BREAKING: Television “Crime” Wave

The blog you are about to read is not intended to be an official comment, or authority, on the subject. Rather, I offer it as more of an outline and for your own consideration. It’s merely what we writers would call a “fluff piece.” Scroll directly to the bottom to see the two new shows in development and the cases at their core. Contribute your thoughts in the comments section.


 

People v OJ

Turn on the television and you’ll find: murderers are everywhere!

Murder’s big business. From FX’s American Horror Story (starring Jessica Lange, Sarah Paulson, Evan Peters, Kathy Bates, Angela Bassett) to ABC’s How to Get Away with Murder (starring Viola Davis). The theme is genre-spanning and rooted in suspense. Shows, like Bates Motel (starring Vera Farmiga, Freddie Highmore) and American Horror Story play with the conventions of horror, while others, like Fox’s Scream Queens (starring Emma Roberts, Lea Michele), twist those conventions into a campy comedy of death.

Of course, procedural dramas are thriving, primarily on CBS with its NCIS franchise (starring Mark Harmon, Pauly Perrette) and on NBC with The Blacklist (starring James Spader, Megan Boone). The motivations are usually quickly explored in a dramatic climax (think Scooby Doo) and by the end, unless you’re working with the agency for immunity (“Raymond Reddington” in The Blacklist), justice is done.

The takeaway from these shows though is that they’re all fiction, sometimes inspired by real events (think Kathy Bates’ award-winning “Madame Delphine LaLurie in AHS: Coven) – but something interesting has happened, there’s been a shift – into a “True Crime” wave of television.

First, we have to start with the bridging series:

HBO’s True Detective arguably led the way. The first season starred Matthew McConaughey (in the midst of Oscar season) and Woody Harrelson as a pair of detectives searching for a cult-oriented serial killer (it was a more of a slow-burning, tense process than something like Kevin Bacon’s The Following on Fox). In the shocking finale, there is resolution, but the imagery isn’t diminished or any less disturbing.

A second season, starring Rachel McAdams, Colin Farrell, Taylor Kitsch and Vince Vaughn was set in the drug rings of Los Angeles – and explored corruption, sexism and a host of other timely, or controversial themes. Murder was a huge component, but the show was unable to maintain its momentum and it was overshadowed by ABC’s American Crime.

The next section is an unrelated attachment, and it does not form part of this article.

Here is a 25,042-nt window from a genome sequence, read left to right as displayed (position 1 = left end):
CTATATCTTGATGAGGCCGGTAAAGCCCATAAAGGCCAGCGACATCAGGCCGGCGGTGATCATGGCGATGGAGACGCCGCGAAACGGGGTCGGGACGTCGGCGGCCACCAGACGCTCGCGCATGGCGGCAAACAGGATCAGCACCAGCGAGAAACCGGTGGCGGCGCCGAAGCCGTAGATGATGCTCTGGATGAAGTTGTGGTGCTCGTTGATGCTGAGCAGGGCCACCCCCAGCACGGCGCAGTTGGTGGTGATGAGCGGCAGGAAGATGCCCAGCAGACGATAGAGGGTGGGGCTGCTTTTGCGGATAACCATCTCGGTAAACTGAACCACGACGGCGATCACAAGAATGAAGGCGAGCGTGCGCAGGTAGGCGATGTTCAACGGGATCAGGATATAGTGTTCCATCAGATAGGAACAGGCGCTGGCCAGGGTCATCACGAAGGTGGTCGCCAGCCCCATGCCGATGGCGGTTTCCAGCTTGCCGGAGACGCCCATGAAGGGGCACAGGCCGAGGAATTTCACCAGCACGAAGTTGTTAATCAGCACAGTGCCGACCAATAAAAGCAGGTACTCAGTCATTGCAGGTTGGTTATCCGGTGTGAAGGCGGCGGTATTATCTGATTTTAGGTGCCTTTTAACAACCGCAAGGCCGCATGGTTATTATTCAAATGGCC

American Crime is significant because it’s a show featured on a broadcast network with premium investment. Written by the Oscar-winning John Ridley (12 Years a Slave), the series is composed by Mark Isham (Argo) and stars Felicity Huffman. Unlike the procedural dramas, American Crime confronts and explores the motivations of racism, sexism, homophobia, gun violence and ultimately murder. It creates empathy for many of its characters – and in a way, pulls issues from contemporary culture to present an understanding viewpoint.

I consider American Crime to be the bridge between the way we’ve traditionally seen crime explored and the way it will be explored in the coming year. Since American Crime premiered, Netflix has found success with the wildly popular and arresting docu-drama Making a Murderer, the Steven Avery case.

Making a Murderer was quickly followed by FX’s American Crime Story which brought viewers to The People v. O.J. Simpson (starring Sarah Paulson, Cuba Gooding Jr., John Travolta). The O.J. Simpson trial was, and still is, a polarizing topic – and its arguably the biggest case any of the networks could have covered. The show received universal acclaim and the writing and performances were widely praised. The creators have announced the second season will occur in the aftermath of Hurricane Katrina.

Here’s where the new, “True Crime” wave, comes in:

NBC has announced the creation of a similar anthology-based series titled Law & Order: True Crime and just this week, CBS has announced a yet-to-be-titled anthology series of its own. Law & Order: True Crime will explore The Menendez Brothers Murders of 1996, while the CBS counter-offer will explore the 1996 murder of JonBenet Ramsey.

It will be interesting to see if NBC and CBS maintain ABC or FX’s level of investment for quality storytelling – or if they’ll misuse these cases and dilute the new wave of murder stories. If they stay the course, I imagine more networks will explore explore historical crimes. If they don’t, the wave quickly dies and many shows will suffer because of it.

 

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